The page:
The database of Arabidopsis gene knockouts completed thus far is available to the public, as are all corresponding strains of mutant plants created by the research team, which includes scientists from the Salk Institute, the NRC Plant Biotechnology Institute, and UC San Diego. Funding was provided by the National Science Foundation Arabidopsis 2010 Project and the Department of Energy.

Principal Investigator: Joseph Ecker, +1-858-453-4100 ext.1752, ecker@salk.edu

Andrea Spiker | National Science Foundation
Further information:
http://signal.salk.edu

More articles from Life Sciences:

nachricht O2 stable hydrogenases for applications
23.07.2018 | Max-Planck-Institut für Chemische Energiekonversion

nachricht Scientists uncover the role of a protein in production & survival of myelin-forming cells
19.07.2018 | Advanced Science Research Center, GC/CUNY

All articles from Life Sciences >>>

The most recent press releases about innovation >>>

Die letzten 5 Focus-News des innovations-reports im Überblick:

Im Focus: Future electronic components to be printed like newspapers

A new manufacturing technique uses a process similar to newspaper printing to form smoother and more flexible metals for making ultrafast electronic devices.

The low-cost process, developed by Purdue University researchers, combines tools already used in industry for manufacturing metals on a large scale, but uses...

Im Focus: First evidence on the source of extragalactic particles

For the first time ever, scientists have determined the cosmic origin of highest-energy neutrinos. A research group led by IceCube scientist Elisa Resconi, spokesperson of the Collaborative Research Center SFB1258 at the Technical University of Munich (TUM), provides an important piece of evidence that the particles detected by the IceCube neutrino telescope at the South Pole originate from a galaxy four billion light-years away from Earth.

To rule out other origins with certainty, the team led by neutrino physicist Elisa Resconi from the Technical University of Munich and multi-wavelength...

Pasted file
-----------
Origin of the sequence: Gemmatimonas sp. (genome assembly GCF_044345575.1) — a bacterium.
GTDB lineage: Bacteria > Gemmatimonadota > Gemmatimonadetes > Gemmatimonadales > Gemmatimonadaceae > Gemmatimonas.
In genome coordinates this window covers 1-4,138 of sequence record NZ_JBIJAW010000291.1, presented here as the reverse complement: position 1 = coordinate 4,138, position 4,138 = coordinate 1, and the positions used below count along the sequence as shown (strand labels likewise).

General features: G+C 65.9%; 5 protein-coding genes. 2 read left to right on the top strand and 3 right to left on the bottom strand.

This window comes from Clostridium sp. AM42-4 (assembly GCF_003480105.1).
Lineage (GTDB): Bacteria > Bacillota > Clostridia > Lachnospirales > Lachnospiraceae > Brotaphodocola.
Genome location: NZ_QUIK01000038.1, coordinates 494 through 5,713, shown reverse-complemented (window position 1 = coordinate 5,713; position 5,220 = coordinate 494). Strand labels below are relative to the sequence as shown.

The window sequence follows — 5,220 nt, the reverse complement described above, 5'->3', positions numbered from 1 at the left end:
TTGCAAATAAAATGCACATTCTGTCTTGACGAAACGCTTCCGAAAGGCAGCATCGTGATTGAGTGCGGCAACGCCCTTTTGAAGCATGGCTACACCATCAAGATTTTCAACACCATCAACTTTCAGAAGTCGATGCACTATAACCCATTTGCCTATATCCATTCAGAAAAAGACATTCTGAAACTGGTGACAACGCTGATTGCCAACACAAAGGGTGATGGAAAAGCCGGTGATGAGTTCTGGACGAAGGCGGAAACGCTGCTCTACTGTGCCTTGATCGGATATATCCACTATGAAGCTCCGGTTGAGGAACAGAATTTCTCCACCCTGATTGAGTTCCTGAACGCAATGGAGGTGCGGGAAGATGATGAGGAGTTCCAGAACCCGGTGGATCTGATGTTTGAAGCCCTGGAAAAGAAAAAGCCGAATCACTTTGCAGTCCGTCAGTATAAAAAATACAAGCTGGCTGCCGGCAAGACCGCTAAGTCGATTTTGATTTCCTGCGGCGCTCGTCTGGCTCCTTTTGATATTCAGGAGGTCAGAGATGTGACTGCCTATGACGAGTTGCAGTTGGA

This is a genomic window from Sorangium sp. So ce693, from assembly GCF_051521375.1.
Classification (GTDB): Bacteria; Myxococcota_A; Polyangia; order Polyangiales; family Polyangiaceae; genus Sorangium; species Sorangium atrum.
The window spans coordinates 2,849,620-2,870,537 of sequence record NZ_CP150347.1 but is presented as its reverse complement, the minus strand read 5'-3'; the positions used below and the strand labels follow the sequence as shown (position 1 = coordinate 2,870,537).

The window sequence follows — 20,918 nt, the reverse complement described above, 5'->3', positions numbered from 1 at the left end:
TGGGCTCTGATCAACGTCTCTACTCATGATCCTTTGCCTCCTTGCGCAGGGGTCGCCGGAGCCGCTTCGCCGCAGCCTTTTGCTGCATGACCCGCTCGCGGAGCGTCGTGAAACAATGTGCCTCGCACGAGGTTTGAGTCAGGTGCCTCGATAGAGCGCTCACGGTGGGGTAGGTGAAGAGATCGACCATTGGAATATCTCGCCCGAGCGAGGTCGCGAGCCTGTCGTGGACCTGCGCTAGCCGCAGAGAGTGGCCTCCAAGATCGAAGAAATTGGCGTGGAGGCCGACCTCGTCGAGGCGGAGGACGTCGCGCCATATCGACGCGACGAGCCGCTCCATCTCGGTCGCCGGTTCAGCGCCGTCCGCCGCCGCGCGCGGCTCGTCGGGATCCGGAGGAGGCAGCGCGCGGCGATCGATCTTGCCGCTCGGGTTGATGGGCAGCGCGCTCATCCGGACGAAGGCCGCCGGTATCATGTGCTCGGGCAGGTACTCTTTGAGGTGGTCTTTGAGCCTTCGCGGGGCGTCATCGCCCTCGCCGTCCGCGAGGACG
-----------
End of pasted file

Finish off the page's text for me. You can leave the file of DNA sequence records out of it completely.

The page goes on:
Im Focus: Magnetic vortices: Two independent magnetic skyrmion phases discovered in a single material

For the first time a team of researchers have discovered two different phases of magnetic skyrmions in a single material. Physicists of the Technical Universities of Munich and Dresden and the University of Cologne can now better study and understand the properties of these magnetic structures, which are important for both basic research and applications.

Whirlpools are an everyday experience in a bath tub: When the water is drained a circular vortex is formed. Typically, such whirls are rather stable. Similar...

Im Focus: Breaking the bond: To take part or not?

Physicists working with Roland Wester at the University of Innsbruck have investigated if and how chemical reactions can be influenced by targeted vibrational excitation of the reactants. They were able to demonstrate that excitation with a laser beam does not affect the efficiency of a chemical exchange reaction and that the excited molecular group acts only as a spectator in the reaction.

A frequently used reaction in organic chemistry is nucleophilic substitution. It plays, for example, an important role in in the synthesis of new chemical...

Im Focus: New 2D Spectroscopy Methods

Optical spectroscopy allows investigating the energy structure and dynamic properties of complex quantum systems. Researchers from the University of Würzburg present two new approaches of coherent two-dimensional spectroscopy.

"Put an excitation into the system and observe how it evolves." According to physicist Professor Tobias Brixner, this is the credo of optical spectroscopy....

All Focus news of the innovation-report >>>

Anzeige

Anzeige

VideoLinks
Industry & Economy
Event News

Leading experts in Diabetes, Metabolism and Biomedical Engineering discuss Precision Medicine

13.07.2018 | Event News

Conference on Laser Polishing – LaP: Fine Tuning for Surfaces

12.07.2018 | Event News

11th European Wood-based Panel Symposium 2018: Meeting point for the wood-based materials industry

03.07.2018 | Event News

 
Latest News

Detecting damage in non-magnetic steel with the help of magnetism

23.07.2018 | Materials Sciences

Researchers move closer to completely optical artificial neural network

23.07.2018 | Information Technology

Enabling technology in cell-based therapies: Scale-up, scale-out or program in-place

23.07.2018 | Health and Medicine

VideoLinks
Science & Research
Overview of more VideoLinks >>>